Make Multiple Trips If You Need To

If you don't have enough space, don't try and force it. No need to break something when another trip is possible. During my last in-town move, I was able to make several trips without worrying about guitars crushing each other or something coming loose and falling on an instrument. I find it easiest to move the instruments in groups that are similar, such as acoustics in one batch and electrics in another.

Unpacking The Collection

Now that you've reached your new place, it's time to get them inside. If you can, I recommend moving them in last to avoid other items knocking into your instruments as you unpack everything else. I tend to bring all of the instruments into one room and lay them flat in the cases/boxes for the night. I do this to begin the acclimatization process and to start learning the weather zones of my new place.

Know The Weather Zones

Setting up the optimal space for your instruments is key to maintaining their health. We've talked before about temperature and humidity, and these factors are vitally important in your storage space. The cost of a hygrometer will always be less than a humidity related repair. Take a few days before unpacking the instruments and get a feel for drafty spots, hot spots from sun exposure, and moist and dry areas. A little reconnaissance will go a long way.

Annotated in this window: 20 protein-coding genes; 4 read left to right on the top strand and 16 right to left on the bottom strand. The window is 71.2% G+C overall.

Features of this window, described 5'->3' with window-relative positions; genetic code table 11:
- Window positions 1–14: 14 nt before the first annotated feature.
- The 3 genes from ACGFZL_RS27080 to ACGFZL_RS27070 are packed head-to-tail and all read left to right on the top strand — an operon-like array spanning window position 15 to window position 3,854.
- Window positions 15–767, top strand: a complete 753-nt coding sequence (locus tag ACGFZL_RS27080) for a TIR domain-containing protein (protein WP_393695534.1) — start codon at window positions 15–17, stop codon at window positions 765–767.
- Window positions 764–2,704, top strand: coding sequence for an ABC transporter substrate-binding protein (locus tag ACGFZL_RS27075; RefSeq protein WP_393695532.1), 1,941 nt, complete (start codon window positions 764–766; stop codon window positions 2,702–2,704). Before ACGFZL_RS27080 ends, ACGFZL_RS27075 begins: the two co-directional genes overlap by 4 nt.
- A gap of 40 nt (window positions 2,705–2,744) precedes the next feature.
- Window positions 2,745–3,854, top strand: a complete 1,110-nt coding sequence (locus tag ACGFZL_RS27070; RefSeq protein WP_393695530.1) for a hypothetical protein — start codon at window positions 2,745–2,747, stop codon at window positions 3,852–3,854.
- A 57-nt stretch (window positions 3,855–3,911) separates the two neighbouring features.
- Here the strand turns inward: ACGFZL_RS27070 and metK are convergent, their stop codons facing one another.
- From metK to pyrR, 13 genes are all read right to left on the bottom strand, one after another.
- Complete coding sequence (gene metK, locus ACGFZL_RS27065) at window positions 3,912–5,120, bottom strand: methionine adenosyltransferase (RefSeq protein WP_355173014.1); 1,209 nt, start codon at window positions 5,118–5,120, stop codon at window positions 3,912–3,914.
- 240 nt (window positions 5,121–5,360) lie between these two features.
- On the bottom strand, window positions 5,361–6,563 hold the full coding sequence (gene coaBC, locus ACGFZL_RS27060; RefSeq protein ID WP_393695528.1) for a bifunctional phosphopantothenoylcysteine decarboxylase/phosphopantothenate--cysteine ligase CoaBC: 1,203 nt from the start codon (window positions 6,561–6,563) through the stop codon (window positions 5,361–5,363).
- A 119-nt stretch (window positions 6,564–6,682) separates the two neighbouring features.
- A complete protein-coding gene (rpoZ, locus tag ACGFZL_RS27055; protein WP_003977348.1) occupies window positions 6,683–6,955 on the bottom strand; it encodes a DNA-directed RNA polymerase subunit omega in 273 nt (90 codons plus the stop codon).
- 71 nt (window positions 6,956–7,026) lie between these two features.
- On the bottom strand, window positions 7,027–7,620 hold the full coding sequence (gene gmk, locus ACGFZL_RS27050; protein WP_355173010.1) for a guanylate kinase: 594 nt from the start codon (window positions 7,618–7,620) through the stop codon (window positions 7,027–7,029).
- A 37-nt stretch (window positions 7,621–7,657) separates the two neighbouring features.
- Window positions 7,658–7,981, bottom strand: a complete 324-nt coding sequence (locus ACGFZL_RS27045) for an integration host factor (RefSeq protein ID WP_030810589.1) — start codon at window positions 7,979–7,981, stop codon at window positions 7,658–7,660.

Let The Instruments Acclimatize

Leaving the instruments in the boxes and packing material lets them acclimatize at a steady rate. This prevents “shocking” the instruments, something that can cause finish checks, neck shifts, and warping. Your instruments went from one environment to another. Ripping them open and pounding away can be detrimental. Once the instruments are acclimatized, you can bring them back up to speed. This will take longer in a winter move, so be patient.

Slowly Bring Them Back to Playable Form

Getting the instruments to optimal playing condition does not happen overnight. Once you have the instruments in a stable environment, begin tuning them up. Some people slacken all the strings significantly for a long move, especially if the boxes are going to bounce around. For a short move with stable packing, keeping the strings at pitch is not as much of an issue. Once you've got all the the instruments back to pitch, you can evaluate if other tweaking is needed, like truss rod adjustments.

With these tips in mind you can keep your instruments happy and healthy. I've moved 15+ instruments many times over the years and never had any damage. I've also been lucky enough to have my collection so stable that my guitars generally stay in tune even when sitting for a while. This also means I've been able to save significantly on set-up costs (and repairs) over the years.

What tips do you have for moving a collection? Any horror stories? Let us know in the comments below.